Posted by: Dkr
Enterprise applications for Linux, Linux, Linux blogs and news, Open source applications, SUSE/Novell, TechTarget Blogs, Ubuntu Linux
Less than two weeks after VMware Inc., the proprietary virtualization software leader, signed up for membership in the Linux Foundation, Canonical Ltd., the commercial sponsor of Ubuntu open source software, joined as well.
Of the two, VMware is the more surprising since its software isn’t open source, despite its recent decision to make its ESXi virtualization server available for free. In fact, however, VMware recently contributed its Virtual Machine Interface for paravirtualization to the open source community and is working on other ongoing community projects. But Canonical’s joining seems, if anything, overdue; its founder, Mark Shuttleworth, also helped launch the Linux Foundation and is a current board member.
So what’s going on? Is this the beginning of a wave of new members? Jim Zemlin, the Linux Foundation’s executive director, thinks so.“You will be seeing many more new members of the Linux Foundation in the near future,” Zemlin predicted. Collaboration is critical in the open source community, and the Foundation is a place to meet and solve problems, he said.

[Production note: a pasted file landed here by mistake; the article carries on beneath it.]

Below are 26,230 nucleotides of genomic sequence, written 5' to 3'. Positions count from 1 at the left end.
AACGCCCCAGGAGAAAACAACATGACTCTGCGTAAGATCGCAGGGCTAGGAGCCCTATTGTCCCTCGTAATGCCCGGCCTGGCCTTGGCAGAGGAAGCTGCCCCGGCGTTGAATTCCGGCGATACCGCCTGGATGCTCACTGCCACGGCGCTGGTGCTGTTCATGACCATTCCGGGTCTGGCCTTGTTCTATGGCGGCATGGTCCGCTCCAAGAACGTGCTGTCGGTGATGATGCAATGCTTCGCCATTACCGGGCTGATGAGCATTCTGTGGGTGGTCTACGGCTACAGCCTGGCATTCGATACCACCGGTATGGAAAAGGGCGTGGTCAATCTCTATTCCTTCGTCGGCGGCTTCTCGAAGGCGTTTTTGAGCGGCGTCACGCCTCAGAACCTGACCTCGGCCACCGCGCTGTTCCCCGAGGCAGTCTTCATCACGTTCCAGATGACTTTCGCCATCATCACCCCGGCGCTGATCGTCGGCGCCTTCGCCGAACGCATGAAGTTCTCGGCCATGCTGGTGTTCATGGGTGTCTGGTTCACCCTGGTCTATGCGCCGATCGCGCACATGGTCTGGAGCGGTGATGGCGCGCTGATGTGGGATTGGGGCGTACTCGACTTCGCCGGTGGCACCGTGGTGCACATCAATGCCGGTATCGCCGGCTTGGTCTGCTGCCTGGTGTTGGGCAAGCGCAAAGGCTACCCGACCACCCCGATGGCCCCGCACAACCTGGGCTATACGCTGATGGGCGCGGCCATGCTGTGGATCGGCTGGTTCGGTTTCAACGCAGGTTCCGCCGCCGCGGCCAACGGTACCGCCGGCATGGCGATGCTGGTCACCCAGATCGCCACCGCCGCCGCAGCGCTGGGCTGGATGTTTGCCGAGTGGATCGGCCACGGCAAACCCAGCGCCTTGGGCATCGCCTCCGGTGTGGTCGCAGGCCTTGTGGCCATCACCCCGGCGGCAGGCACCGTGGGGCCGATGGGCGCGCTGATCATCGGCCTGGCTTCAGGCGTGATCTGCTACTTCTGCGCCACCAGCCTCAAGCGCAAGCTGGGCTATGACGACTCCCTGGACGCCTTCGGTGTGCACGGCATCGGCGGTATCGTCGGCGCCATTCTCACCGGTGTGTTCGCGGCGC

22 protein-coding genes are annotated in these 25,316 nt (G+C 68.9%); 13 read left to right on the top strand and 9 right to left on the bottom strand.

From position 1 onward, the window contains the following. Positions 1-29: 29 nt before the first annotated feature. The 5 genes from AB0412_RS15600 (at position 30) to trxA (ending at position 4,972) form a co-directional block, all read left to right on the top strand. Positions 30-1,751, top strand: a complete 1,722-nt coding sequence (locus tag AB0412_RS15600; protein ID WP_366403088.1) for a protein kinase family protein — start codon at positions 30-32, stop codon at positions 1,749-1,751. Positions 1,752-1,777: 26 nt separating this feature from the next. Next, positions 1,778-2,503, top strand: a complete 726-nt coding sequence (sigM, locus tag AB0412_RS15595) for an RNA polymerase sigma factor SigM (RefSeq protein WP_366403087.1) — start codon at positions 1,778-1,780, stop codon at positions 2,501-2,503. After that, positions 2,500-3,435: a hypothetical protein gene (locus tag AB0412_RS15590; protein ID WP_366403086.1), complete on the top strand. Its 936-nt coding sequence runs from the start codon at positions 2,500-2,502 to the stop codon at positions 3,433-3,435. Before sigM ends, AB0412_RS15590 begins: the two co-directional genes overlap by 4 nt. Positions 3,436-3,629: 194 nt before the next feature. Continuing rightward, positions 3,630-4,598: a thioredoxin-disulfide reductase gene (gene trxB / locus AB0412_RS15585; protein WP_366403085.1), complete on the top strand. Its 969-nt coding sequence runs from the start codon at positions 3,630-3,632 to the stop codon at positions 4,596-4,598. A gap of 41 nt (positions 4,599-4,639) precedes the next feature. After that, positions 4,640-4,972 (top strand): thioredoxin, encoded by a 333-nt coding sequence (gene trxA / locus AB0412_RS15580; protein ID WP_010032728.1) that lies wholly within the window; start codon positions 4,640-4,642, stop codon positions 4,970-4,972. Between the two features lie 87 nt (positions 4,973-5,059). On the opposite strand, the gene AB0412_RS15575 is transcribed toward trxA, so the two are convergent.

Well-known tech blogger Jason Perlow wasn’t quite in agreement. He said Canonical’s joining is “almost a nonevent” because of its “huge support” of the community. Nevertheless, its membership puts it on an equal footing with multibillion-dollar firms in a “somewhat exclusive club” and might prompt Red Hat Inc. and Novell Inc. “to take the snappy little upstart” more seriously, he said.Jay Lyman, an analyst at the New York-based 451 Group, said the two new members — especially Canonical — are both “key” to the Foundation because of the popularity and innovation of Canonical’s Ubuntu software. VMware’s membership is not as important to the organization overall, but should help Linux to stay at the forefront of virtualization, he said.Canonical’s silver-level membership (the lowest of three full membership levels) puts it one up on open source leader Red Hat, which is at the same support level but, unlike Canonical, doesn’t have a seat on the board. (Novell is a top-level platinum member.)
Hmmm …perhaps the popular open source software company from across the ocean will start getting a lot more respect.